That went quickly, and I was eating some lunch (lightening the load in my computer bag :-) when a lady walked up, "Are you Rachel Greenlee?" Oh, now that's not good. You never want airport employees to know you by name. "You need to come claim your bags." She continued, "They are downstairs."

I told her the lady at Alaska Air had assured me the baggage would be checked though, but of course there was nothing for it but for me to follow this lady downstairs, back out of security, and claim my 50 pound baggage items. She left me with a porter - uh oh, no one to explain what had happened - and I returned to the same agent at the Mexicana counter, after another employee had carefully untaped and searched the box and the trunk.

Much more serious problem number two. The Mexicana agent's scale showed both luggage pieces as overweight, by how much I've no idea because his scale weighed in kilos. He began telling me how much it would cost me for the baggage, and I protested that Alaska Air hadn't shown them as overweight. After some explaining back and forth, he asked for the baggage claim tickets and disappeared into a back room.

By now it was looking like I might miss the connecting flight. The agent didn't return, and didn't return, and didn't return. After about 20 minutes, he finally reemerged and said the bags could be checked without extra cost but now I'd have to pay for the suitcase, because it was baggage #3 and it was overweight. He quoted me the horrifying price of more than $100.

I replied, "Well, what can I do? I don't have that much money!"

After repeating I'd have to pay, he sent some poor soul to find the suitcase, apparently already in the hold of the plane, and bring it back. "You can try taking it on board,"he finally conceded,"But they'll make you check it."

Praise be, with the help of a flight attendant and after I'd removed some books and my pajamas, the suitcase did fit in the overhead bin, and that adventure ended with all four pieces of luggage on the plane - which I got to on time - at no extra cost to me. No further excitement entered my traveling day, and I arrived late evening at the apartment in Puebla. God is good!

Monday, August 18, 2008

A Self Divided

In my last few days in California, I squeezed in a few final activities. My family celebrated my 30th birthday with me on Friday, my sister and I went to the Getty with a group from her church on Saturday, and friends took me out to lunch for my birthday and I saw the second Sisterhood movie with two other friends on Sunday. On Monday I worked at the church office and then finished packing. At 4 am Tuesday, it was time for me to enter the Wood Between the Worlds (Magician's Nephew if you don't know the reference). An airport shuttle arrived to take me to LAX for the transfer from one world to another.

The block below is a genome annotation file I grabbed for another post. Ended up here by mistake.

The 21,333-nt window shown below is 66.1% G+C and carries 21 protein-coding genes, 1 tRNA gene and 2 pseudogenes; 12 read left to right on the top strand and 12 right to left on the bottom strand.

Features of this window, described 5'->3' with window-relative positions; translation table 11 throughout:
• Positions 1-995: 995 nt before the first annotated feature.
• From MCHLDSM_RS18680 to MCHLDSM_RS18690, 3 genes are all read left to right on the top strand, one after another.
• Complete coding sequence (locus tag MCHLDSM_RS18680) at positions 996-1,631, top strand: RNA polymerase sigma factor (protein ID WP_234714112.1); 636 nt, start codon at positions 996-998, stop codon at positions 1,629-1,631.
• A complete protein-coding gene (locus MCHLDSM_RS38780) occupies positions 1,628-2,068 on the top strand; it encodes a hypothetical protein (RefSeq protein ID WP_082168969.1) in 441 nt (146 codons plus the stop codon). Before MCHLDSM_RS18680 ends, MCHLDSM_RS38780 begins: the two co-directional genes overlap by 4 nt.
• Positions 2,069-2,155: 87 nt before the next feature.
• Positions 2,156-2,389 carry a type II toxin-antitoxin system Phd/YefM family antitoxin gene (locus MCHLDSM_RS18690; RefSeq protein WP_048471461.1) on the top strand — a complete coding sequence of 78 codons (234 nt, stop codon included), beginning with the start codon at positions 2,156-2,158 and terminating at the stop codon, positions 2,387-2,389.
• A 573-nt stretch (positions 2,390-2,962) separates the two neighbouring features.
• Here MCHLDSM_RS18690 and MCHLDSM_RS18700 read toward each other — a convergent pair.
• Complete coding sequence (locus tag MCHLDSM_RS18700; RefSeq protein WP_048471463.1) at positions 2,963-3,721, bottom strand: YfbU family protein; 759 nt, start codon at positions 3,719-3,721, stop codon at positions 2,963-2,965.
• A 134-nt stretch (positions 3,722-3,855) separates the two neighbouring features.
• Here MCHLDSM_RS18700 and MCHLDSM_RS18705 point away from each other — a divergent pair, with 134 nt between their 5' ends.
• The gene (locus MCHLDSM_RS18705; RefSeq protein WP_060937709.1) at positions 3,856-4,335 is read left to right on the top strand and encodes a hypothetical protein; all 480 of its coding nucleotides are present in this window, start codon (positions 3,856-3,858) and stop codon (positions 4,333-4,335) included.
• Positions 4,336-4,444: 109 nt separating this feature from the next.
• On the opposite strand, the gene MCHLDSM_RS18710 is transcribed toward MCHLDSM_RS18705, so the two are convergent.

If you have lived in another country for any period of time, you're probably familiar with what I'm about to describe. If you haven't then the description is inadequate, but I'll do my best. The sensation of leaving behind one set of friends, family, and familiar places to transplant to another set of loved ones and familiar places is, for me, like having two separate selves. One Rachel lives in Southern California and one lives in Puebla and goes by Raquel most of the time. There's a third Rachel that lives in Kenya, but she hasn't been awake for a long time.

When the time came to leave Southern California, the shuttle, airplanes, bus and taxi acted as a Wood Between the Worlds - a neither-here-nor-there place. The Southern California Rachel went into suspended animation as soon as the shuttle arrived, but the Puebla Rachel/Raquel hadn't awakened either.

She woke up when roommate Bethany opened the door of the apartment and we lugged four heavy pieces of baggage up the stairs. No time had passed, summer was erased, and the Puebla Rachel/Raquel took up where she'd left off in June. If you've ever read The Hero and the Crown by Robin McKinley, it describes how the main character Aerin is loved by prince Tor but is injured and healed (and made semi-immortal) by Luthe who also loves her. Luthe puts the memory of himself to sleep in her mind so that she can live a normal life with Tor and then return to Luthe when Tor dies. That is almost exactly what it's like to live between Southern California which I love and Puebla which I also love.

Or to press the point even further, now that I have lived in these different places and loved being there, it is more vividly real to me that heaven is our only true home. I will never live anywhere where I am completely undivided until I'm in heaven. It's like what Frodo says to Samwise in The Return of the King, "...and you cannot always be torn in two. You will have to be one and whole for many years. You have so much to enjoy and to be and to do. Your part in the story will go on." - an imperfect reference to be sure because Sam was remaining behind in the Shire while Frodo left him, but it sort of works.

I will post with more detailed accounts of the airport "excitement" later, but right now I need to get ready to go on our PCS staff retreat for two days. Thank you to all who prayed. Keep it up! I love you!

Tuesday, August 12, 2008

Last time